The Hash War is over, Germany takes on tax fraud, Hong Kong and Gibraltar welcome new regulatory-compliant crypto businesses, and Overstock gets out of the retail business.
Here is some of the news, for Monday, November 26, 2018:
Bitcoin Cash Hash War Ends, Leaving Battlefield of Collateral Damage
Bitcoin SV – one of the feuding claimants for the Bitcoin Cash mantle – has officially waved the white flag over the Thanksgiving weekend, ending a hash war that has helped contribute to a BCH bleed-off of over 50 percent of market capitalization since the beginning of November.
In a post on Coingeek, Bitcoin SV representative Calvin Ayre indicated the company is no longer seeking the name “Bitcoin Cash” and will instead seek its own blockchain.
“Any time you feel forced to square off to defend yourself or something you value you always need to have an end game plan. For CoinGeek that end game was always making sure there was a version of the original Bitcoin still able to show off its original economic design genius to the world.”
Per Ayre, nChain – the Craig Wright-headed firm supporting the SV fork – said it will “leave ABC chain alone if they enact replay protection and do a permanent split.” Replay protection prevents charges from one fork of a blockchain from being registered on other forks.
Germany to Tackle Tax Fraud with Blockchain
“Regulatorically, we are not quite ready for the new world,” parliamentary state secretary Christan Hirte said, per a Google translation. “This could ensure that who owns a share is at any time certainly traceable.”
The idea for this came following the tax evasion scheme CumEx-Files, where several banks, stock traders, and lawyers engaged in speculation with dividend tax. The German economy was hit for at least $36.2 billion in the scheme that saw over $60 billion stolen.
The hope is that through blockchain technology, tax obligations would be traceable at any time. At this time, there are no definitive details on how this new system would work.
Gibraltar Blockchain Exchange Awarded License
Irish Tech News is reporting that the Gibraltar Financial Service Commission has awarded the Gibraltar Blockchain Exchange (GBX) a “full Distributed Ledger Technology (DLT) license.” GBX is a subsidiary of the Gibraltar Stock Exchange (GSX), meaning that it now owns a fully regulated blockchain exchange.
The exchange was purpose-built to comply with the blockchain regulatory framework for the British territory. The establishment of the exchange reflects Gibraltar’s intentions to make blockchain and token sales principal industries for the island.
Post-Regulations Crypto Custodian Launches in Hong Kong
InVault, a Shanghai startup, is reportedly the first trading platform to emerge following Hong Kong’s new licensing requirements for cryptocurrencies. The South China Morning Post reports that the firm, which holds about one million Ether in mainland China, has been granted a new trust license from the Hong Kong Securities and Futures Commission (SFC).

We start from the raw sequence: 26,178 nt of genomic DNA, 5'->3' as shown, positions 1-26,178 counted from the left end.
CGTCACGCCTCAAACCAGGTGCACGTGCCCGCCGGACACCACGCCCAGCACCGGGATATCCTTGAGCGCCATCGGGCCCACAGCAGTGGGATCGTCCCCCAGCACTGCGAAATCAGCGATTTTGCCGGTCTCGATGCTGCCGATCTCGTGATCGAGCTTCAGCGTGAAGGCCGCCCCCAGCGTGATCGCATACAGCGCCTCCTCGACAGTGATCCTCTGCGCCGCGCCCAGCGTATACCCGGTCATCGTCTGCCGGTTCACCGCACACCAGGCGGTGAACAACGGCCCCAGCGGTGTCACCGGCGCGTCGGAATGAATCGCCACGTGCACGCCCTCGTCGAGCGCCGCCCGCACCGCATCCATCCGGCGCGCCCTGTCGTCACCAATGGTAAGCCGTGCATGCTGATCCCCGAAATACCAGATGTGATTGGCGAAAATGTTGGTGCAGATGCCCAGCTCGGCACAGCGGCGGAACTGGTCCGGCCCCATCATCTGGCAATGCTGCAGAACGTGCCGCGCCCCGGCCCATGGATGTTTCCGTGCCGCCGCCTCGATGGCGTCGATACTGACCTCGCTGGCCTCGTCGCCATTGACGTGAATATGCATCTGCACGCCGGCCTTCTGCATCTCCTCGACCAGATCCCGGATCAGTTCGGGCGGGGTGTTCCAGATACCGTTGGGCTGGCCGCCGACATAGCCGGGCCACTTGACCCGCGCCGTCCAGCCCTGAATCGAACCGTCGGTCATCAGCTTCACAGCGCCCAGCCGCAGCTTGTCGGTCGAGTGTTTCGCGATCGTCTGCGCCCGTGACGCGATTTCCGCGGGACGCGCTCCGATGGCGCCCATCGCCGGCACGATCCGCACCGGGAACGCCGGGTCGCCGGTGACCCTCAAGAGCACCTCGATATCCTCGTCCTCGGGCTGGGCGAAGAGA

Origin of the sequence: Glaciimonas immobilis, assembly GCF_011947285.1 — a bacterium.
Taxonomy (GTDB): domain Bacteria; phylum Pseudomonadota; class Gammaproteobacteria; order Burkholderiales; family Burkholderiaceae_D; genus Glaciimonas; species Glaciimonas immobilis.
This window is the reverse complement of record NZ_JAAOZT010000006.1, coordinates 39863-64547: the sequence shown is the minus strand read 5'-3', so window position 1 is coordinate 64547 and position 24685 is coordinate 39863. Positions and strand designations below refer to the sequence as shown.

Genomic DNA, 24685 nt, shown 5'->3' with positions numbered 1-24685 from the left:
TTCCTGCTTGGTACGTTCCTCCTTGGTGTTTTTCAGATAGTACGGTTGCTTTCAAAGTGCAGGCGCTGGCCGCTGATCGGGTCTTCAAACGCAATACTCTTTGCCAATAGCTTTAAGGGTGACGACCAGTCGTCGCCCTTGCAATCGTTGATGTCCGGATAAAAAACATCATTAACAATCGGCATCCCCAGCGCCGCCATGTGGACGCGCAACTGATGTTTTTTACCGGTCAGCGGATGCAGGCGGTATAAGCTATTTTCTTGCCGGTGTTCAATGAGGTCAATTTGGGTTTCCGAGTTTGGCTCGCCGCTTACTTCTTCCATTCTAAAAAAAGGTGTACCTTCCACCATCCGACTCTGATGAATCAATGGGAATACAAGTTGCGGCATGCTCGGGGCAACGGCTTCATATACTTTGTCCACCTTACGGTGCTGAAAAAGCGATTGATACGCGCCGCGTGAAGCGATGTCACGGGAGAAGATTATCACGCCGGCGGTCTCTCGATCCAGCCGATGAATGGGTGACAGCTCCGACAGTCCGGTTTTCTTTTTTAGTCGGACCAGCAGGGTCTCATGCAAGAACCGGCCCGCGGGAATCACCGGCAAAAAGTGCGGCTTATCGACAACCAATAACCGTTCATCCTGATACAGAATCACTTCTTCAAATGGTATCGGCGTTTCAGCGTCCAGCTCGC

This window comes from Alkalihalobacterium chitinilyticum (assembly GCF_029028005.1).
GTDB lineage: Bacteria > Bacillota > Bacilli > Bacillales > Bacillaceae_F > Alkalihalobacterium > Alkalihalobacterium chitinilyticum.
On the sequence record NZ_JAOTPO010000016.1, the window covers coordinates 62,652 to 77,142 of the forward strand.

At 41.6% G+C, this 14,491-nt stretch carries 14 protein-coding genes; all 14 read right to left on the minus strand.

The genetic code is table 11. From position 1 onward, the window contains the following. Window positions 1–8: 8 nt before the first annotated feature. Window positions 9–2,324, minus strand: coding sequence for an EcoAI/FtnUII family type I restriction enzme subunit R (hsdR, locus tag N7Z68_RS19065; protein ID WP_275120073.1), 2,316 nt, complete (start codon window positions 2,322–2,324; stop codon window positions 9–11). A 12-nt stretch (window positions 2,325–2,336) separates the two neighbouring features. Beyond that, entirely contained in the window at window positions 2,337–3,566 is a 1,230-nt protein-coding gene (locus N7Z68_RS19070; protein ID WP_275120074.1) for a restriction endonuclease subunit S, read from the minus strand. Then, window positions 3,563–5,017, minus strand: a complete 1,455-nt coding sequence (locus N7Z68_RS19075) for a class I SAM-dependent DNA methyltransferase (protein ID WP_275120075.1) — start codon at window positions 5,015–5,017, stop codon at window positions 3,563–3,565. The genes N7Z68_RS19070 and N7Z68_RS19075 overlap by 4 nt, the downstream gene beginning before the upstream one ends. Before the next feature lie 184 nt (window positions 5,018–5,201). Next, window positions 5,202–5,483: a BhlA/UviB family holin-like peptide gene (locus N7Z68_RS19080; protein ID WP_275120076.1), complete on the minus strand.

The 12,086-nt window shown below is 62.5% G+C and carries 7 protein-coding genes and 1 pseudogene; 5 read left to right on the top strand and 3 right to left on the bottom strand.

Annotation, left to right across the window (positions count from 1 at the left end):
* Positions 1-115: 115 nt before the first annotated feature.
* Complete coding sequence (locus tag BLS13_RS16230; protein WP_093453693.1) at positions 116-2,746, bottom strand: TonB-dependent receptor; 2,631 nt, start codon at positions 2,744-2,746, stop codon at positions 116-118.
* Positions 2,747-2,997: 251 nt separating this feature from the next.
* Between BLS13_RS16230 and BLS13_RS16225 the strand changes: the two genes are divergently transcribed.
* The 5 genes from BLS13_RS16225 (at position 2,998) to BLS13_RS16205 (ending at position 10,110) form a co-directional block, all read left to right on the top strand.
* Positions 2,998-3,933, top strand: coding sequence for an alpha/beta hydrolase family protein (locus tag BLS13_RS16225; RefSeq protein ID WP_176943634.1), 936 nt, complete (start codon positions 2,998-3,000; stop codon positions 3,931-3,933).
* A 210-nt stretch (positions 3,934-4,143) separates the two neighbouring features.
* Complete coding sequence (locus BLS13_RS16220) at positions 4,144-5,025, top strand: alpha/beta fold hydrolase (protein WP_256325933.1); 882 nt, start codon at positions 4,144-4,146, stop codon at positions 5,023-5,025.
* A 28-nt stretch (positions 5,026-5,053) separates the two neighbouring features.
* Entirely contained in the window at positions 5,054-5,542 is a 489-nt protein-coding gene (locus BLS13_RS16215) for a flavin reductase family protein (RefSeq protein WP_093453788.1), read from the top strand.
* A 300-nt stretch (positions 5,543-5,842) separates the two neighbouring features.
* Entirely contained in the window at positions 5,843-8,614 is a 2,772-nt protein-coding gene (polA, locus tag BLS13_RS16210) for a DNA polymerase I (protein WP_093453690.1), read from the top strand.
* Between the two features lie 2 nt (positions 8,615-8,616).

The Chinese government prohibits banks and other financial institutions from dealing in crypto or providing services to crypto firms in China. However, as Hong Kong maintains a separate legal standard from the rest of the nation under existing “One Country, Two Systems” guarantees, the territory has been a bastion for crypto businesses. Pressure to ensure crypto security has led the SFC to introduce a new regulatory framework.
InVault provides custodial services for crypto assets by storing private keys in physical storage. InVault will serve as a trustee under SFC’s new regulations, which requires virtual assets fund managers to name a third-party trustee to safeguard assets, leave the assets in the care of an exchange, or provide a self-custody plan. Said custodian must have insurance coverage in place to compensate customers for loss of assets, with trading platforms expected to have insurance policies covering at least 95 percent of all crypto assets held.
Overstock.com to Get Out of Retail Business, Focus Exclusively on Crypto
Overstock.com, one of the first major retailers to support bitcoin, has indicated it seeks to sell off the retail portion of its business to focus solely on crypto.
In an interview with The Wall Street Journal, Overstock CEO Patrick Byrne indicated that the retail operation’s sale – which started in 2017 – will likely conclude by February 2019. No potential buyers have been identified.
Instead of its surplus merchandise-selling business, Overstock will focus on managing Medici Ventures, which controls Overstock’s trading platform tZERO and “a collection of startups developing new uses for blockchain technology.”
One of these startups, Voatz, permitted oversea military personnel to participate in the West Virginia primaries this year via a smartphone app. Another has been working with the Rwandan government to develop a digital property rights platform. Despite this, Medici has yet to make a profit and the tZERO trading platform has yet to be launched commercially.
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Frederick Reese is a politics and cryptocurrency reporter based in New York. He is also a former teacher, an early adopter of bitcoin and Litecoin, and an enthusiast of all things geeky and nerdy.